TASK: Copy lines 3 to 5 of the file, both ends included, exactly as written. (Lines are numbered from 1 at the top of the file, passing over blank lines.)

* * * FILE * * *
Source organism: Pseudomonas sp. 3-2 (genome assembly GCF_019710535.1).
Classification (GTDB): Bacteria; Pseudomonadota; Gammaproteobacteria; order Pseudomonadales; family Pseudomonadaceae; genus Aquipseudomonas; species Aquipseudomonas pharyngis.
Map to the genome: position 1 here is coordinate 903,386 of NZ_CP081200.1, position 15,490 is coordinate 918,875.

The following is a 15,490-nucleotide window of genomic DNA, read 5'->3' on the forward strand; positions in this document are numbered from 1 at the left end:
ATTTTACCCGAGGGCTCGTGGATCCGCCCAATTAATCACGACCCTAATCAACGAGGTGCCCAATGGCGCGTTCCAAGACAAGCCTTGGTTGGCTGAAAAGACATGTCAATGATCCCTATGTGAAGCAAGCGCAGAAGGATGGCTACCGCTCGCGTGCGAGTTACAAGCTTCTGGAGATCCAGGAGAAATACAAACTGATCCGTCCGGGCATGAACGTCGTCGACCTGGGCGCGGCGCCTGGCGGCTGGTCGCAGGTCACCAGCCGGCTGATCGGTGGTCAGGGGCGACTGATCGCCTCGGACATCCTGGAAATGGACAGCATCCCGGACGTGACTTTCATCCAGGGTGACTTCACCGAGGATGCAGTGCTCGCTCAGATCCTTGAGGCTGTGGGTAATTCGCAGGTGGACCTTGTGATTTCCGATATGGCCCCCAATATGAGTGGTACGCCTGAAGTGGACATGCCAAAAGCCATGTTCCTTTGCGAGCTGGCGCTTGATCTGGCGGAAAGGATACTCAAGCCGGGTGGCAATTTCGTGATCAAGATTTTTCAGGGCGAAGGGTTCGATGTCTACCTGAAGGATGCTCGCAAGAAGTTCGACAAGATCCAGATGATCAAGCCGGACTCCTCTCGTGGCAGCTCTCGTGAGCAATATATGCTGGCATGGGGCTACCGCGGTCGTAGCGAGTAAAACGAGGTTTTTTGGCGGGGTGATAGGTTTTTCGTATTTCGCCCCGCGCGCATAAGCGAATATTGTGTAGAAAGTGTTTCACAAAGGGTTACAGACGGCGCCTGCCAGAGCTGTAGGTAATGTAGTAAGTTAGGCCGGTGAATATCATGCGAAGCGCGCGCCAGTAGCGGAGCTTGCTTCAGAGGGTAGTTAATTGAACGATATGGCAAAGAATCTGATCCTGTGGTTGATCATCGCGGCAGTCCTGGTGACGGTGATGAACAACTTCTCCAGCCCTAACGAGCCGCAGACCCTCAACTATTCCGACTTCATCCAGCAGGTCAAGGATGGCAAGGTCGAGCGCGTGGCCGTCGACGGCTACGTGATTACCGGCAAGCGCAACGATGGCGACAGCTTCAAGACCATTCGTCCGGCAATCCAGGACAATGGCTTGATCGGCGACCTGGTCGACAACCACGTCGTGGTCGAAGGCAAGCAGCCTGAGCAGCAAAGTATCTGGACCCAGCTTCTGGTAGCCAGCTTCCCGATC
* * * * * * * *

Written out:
Map to the genome: position 1 here is coordinate 903,386 of NZ_CP081200.1, position 15,490 is coordinate 918,875.

The following is a 15,490-nucleotide window of genomic DNA, read 5'->3' on the forward strand; positions in this document are numbered from 1 at the left end:
ATTTTACCCGAGGGCTCGTGGATCCGCCCAATTAATCACGACCCTAATCAACGAGGTGCCCAATGGCGCGTTCCAAGACAAGCCTTGGTTGGCTGAAAAGACATGTCAATGATCCCTATGTGAAGCAAGCGCAGAAGGATGGCTACCGCTCGCGTGCGAGTTACAAGCTTCTGGAGATCCAGGAGAAATACAAACTGATCCGTCCGGGCATGAACGTCGTCGACCTGGGCGCGGCGCCTGGCGGCTGGTCGCAGGTCACCAGCCGGCTGATCGGTGGTCAGGGGCGACTGATCGCCTCGGACATCCTGGAAATGGACAGCATCCCGGACGTGACTTTCATCCAGGGTGACTTCACCGAGGATGCAGTGCTCGCTCAGATCCTTGAGGCTGTGGGTAATTCGCAGGTGGACCTTGTGATTTCCGATATGGCCCCCAATATGAGTGGTACGCCTGAAGTGGACATGCCAAAAGCCATGTTCCTTTGCGAGCTGGCGCTTGATCTGGCGGAAAGGATACTCAAGCCGGGTGGCAATTTCGTGATCAAGATTTTTCAGGGCGAAGGGTTCGATGTCTACCTGAAGGATGCTCGCAAGAAGTTCGACAAGATCCAGATGATCAAGCCGGACTCCTCTCGTGGCAGCTCTCGTGAGCAATATATGCTGGCATGGGGCTACCGCGGTCGTAGCGAGTAAAACGAGGTTTTTTGGCGGGGTGATAGGTTTTTCGTATTTCGCCCCGCGCGCATAAGCGAATATTGTGTAGAAAGTGTTTCACAAAGGGTTACAGACGGCGCCTGCCAGAGCTGTAGGTAATGTAGTAAGTTAGGCCGGTGAATATCATGCGAAGCGCGCGCCAGTAGCGGAGCTTGCTTCAGAGGGTAGTTAATTGAACGATATGGCAAAGAATCTGATCCTGTGGTTGATCATCGCGGCAGTCCTGGTGACGGTGATGAACAACTTCTCCAGCCCTAACGAGCCGCAGACCCTCAACTATTCCGACTTCATCCAGCAGGTCAAGGATGGCAAGGTCGAGCGCGTGGCCGTCGACGGCTACGTGATTACCGGCAAGCGCAACGATGGCGACAGCTTCAAGACCATTCGTCCGGCAATCCAGGACAATGGCTTGATCGGCGACCTGGTCGACAACCACGTCGTGGTCGAAGGCAAGCAGCCTGAGCAGCAAAGTATCTGGACCCAGCTTCTGGTAGCCAGCTTCCCGATC